22. The three principle parts of a policy statement are as follows: General statement of intent Organisation Arrangements

23. Policy statement is a formal document that outlines the methods in which an organisation intends to perform the activities. 24. The information in the policy statement is arranged in a clear and readable form. 25. Companies with top down management pattern tend to delegate the policy making. 26. The different features of corporate culture are Innovation and risk taking Attention to detail Outcome orientation People orientation Team orientation Aggressiveness Stability

27. The hindrances due to corporate culture are: Cultural difference Loss of Existence of Communication breakdown

28. Corporate culture is the common set of attitude, values and standards that are accepted among organizational members. 29. Belief, values and norms are shared to create corporate culture. 30. Strategic implementation is about change management.

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Unit: 7

1. The different resources in the organisation are: The property possessed by the organisation The human resources in the organisation Inventories of product and material

2. The three types of competitions are: Competition among the organisations which produce similar products Organisations produce products that are substitute of another product The general competition that arise between the organisations like consumer goods, acquiring customers etc

3. The growth rate of economy in the country lays a heavy impact on the organization's effort. 4. The shaping of business policy depends upon the internal environment of the organisation. 5. Technology includes the use of machinery, processes and products. 6. The process of framing policies consists of the following steps: Definition of purpose Preparation of strategic intelligence policy alternatives Policy analysis Strategic choice Policy review

7. Policy formulation is the process of designing policy. True 8. Strategic analysis is the process of selecting the policies that is best suited for the organisation. False 9. The major function of designing the policy relies upon the managers. True 10. Policy cycle

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11. The policy cycle consists of the following stages: Setting the policy agenda: Policy agenda is the process of describing the sequence of business activities in the organisation and planning the measures to frame a policy. Writing policy: It is the process of drafting the policy for the organisation. The policy is drafted based on the various factors discussed in the meetings. Implementation of policy: The implementation process is necessary to effectively communicate the drafted policies. Policy implementation tasks are: Policy legitimating The proposed policy must obtain authenticity from the team implementing the policy. Constituency structure The policy must be marketed in such a way that it promotes the relationship between the beneficiaries. Resource allocation The resources that are supporting the implementation of policy must be acquired or reallocated depending on the implementation of the strategy. Organizational design and modification The existing organisation must be reengineered or modified according to the new policy. Resource mobilization The resources in the organisation must be redirected to provide the capacity to conduct action as per the implemented policy. Enforcing policy: Enforcing policy is the process of applying the drafted policies in situations that are in compliance between the organisation and the employees Reviewing the policy: Reviewing the policies is the process of checking whether the policies are matching the business activities in the organisation. Updating policy: If any changes are made in the process of the business activities then the existing policies also must be changed.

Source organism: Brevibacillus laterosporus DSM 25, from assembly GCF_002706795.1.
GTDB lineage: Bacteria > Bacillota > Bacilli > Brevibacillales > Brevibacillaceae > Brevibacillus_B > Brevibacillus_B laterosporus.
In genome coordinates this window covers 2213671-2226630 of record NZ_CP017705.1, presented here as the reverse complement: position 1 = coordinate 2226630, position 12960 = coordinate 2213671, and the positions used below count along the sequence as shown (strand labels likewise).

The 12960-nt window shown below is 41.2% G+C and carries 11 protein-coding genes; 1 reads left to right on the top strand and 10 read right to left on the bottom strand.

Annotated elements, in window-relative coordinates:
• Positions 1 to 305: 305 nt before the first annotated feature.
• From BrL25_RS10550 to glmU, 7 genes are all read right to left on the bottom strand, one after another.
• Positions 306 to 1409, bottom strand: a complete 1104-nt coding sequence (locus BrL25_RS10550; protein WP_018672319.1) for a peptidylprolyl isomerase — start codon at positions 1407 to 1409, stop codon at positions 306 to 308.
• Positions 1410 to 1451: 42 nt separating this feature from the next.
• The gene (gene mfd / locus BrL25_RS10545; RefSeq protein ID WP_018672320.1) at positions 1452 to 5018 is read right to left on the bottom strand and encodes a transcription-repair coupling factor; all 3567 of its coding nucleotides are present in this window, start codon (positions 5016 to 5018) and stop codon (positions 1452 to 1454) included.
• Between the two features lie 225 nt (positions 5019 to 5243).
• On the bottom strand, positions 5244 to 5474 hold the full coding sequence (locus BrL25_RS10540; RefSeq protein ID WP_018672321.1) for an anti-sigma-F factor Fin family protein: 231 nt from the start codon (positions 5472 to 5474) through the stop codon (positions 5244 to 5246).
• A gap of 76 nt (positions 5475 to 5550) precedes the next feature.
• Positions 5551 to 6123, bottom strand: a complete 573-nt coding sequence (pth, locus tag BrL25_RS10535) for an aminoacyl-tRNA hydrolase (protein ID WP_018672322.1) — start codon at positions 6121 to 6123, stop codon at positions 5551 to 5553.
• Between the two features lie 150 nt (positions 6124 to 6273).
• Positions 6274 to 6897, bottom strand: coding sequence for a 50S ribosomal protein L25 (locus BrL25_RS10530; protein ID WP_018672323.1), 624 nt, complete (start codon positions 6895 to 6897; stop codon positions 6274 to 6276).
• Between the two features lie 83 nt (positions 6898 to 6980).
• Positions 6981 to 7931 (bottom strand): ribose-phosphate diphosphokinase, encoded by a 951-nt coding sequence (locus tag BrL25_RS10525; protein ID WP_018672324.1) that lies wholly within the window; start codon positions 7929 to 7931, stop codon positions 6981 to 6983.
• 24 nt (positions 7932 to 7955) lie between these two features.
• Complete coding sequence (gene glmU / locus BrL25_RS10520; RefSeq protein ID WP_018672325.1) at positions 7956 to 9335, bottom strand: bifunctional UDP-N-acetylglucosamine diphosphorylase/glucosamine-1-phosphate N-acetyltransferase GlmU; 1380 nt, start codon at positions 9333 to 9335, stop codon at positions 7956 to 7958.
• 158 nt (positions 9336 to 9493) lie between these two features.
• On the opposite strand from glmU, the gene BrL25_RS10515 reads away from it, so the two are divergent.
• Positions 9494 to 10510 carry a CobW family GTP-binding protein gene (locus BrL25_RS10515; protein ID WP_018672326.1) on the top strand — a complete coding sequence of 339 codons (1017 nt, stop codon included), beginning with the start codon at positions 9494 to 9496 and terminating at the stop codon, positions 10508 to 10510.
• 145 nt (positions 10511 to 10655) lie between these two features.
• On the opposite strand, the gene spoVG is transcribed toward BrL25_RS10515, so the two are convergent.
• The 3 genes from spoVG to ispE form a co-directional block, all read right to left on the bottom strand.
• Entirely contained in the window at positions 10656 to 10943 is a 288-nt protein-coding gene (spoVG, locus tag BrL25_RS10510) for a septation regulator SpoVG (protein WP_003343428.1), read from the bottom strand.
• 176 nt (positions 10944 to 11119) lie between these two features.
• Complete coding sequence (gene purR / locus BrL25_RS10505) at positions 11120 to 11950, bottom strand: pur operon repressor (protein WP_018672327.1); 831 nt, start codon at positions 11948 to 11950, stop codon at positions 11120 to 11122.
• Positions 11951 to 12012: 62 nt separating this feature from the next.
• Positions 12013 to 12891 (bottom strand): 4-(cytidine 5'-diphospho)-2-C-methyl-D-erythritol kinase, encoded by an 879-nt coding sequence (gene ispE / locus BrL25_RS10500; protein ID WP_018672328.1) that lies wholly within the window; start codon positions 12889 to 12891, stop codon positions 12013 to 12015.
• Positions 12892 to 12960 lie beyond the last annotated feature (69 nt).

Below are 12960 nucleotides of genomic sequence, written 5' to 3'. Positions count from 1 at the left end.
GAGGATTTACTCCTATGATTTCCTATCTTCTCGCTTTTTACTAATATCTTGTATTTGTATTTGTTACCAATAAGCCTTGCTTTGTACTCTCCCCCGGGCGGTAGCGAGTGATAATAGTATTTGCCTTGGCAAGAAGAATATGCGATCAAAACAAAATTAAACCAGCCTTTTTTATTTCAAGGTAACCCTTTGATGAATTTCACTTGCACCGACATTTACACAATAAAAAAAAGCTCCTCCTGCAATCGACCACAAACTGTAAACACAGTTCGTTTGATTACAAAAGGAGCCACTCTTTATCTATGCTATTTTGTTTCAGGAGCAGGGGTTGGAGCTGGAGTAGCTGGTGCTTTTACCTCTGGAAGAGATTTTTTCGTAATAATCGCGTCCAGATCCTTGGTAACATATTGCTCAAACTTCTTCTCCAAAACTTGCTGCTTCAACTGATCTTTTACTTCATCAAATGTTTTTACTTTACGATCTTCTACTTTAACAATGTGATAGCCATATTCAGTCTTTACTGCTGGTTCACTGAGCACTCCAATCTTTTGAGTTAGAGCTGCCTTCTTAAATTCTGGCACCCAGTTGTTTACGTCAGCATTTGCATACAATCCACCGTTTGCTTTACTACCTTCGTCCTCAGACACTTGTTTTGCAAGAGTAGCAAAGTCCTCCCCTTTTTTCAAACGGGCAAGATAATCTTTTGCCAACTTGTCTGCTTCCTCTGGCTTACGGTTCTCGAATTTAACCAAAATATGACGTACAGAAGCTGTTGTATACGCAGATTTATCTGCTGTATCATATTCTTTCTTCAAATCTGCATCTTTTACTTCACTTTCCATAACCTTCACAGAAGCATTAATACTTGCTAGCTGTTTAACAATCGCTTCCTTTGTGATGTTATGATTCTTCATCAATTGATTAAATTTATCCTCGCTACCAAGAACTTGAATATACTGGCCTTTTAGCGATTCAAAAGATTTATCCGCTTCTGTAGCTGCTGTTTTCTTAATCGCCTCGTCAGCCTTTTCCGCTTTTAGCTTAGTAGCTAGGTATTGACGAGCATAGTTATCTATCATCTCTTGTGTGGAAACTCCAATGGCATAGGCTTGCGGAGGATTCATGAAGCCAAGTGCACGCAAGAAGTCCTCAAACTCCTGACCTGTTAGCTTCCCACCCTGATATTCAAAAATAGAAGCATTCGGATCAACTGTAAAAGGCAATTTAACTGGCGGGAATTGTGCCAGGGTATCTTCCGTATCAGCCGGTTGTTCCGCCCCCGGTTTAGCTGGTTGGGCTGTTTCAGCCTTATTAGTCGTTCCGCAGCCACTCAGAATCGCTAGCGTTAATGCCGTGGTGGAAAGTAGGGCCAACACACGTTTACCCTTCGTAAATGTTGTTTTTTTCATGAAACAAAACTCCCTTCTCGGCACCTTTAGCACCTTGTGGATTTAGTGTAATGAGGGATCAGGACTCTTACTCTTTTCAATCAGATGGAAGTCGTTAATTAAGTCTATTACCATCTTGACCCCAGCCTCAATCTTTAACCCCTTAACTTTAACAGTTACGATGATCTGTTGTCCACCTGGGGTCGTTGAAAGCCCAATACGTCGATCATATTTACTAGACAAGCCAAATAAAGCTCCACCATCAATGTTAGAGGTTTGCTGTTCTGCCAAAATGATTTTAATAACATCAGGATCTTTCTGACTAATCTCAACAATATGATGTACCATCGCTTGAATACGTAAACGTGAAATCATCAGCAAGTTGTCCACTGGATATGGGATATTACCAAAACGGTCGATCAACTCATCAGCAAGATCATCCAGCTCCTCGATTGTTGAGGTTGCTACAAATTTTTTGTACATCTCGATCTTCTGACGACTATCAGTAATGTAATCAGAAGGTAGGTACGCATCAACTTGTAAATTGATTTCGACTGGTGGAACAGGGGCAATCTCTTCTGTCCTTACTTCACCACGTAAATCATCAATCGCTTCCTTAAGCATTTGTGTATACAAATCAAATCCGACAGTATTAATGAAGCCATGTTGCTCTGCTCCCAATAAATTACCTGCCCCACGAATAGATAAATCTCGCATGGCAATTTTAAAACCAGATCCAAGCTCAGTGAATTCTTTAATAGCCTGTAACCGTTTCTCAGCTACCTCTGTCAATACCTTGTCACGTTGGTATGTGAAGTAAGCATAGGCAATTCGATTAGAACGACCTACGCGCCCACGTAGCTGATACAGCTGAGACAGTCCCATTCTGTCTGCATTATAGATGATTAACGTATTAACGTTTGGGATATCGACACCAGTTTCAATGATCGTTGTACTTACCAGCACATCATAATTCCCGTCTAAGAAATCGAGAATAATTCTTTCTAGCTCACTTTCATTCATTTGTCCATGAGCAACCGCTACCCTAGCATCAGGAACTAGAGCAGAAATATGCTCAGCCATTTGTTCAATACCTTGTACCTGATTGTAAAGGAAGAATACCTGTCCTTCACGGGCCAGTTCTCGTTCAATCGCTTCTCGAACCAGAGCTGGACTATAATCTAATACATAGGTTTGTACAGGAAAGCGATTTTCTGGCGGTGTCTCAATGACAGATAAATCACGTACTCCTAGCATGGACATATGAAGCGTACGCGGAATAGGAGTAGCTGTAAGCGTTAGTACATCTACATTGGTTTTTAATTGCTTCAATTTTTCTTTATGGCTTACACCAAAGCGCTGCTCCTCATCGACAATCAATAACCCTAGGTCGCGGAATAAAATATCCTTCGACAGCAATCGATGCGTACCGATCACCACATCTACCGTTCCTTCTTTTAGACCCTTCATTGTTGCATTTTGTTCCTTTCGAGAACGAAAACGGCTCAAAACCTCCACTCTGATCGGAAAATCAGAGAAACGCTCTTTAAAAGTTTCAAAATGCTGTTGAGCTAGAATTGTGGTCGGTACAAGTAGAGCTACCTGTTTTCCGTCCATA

12. The implementation phase includes the process of making the policy visible to the employees in the organisation. 13. The change in the organization's resources such as human resource, privacy issues, safety concerns, finance, etc affects the policy change. 14. The policy decision maker is the key persons to implement new ideas. 15. The policies are developed more clearly based on the underlying principles of the organisation. 16. The policy decision makers hold the authority to alter the existing policies and create a new one according to the changes in organisation. 17. Policies are unacceptable statements for decision making. False 18. Business policy acts as the linkage between physical factors and personnel. True 19. Business policy does not interrelate to the objectives of the organisation. False 20. Strategy is the process of determining the goal and methods to achieve them. 21. The separation of strategy and policy generates the risk of obtaining unachievable strategic objectives.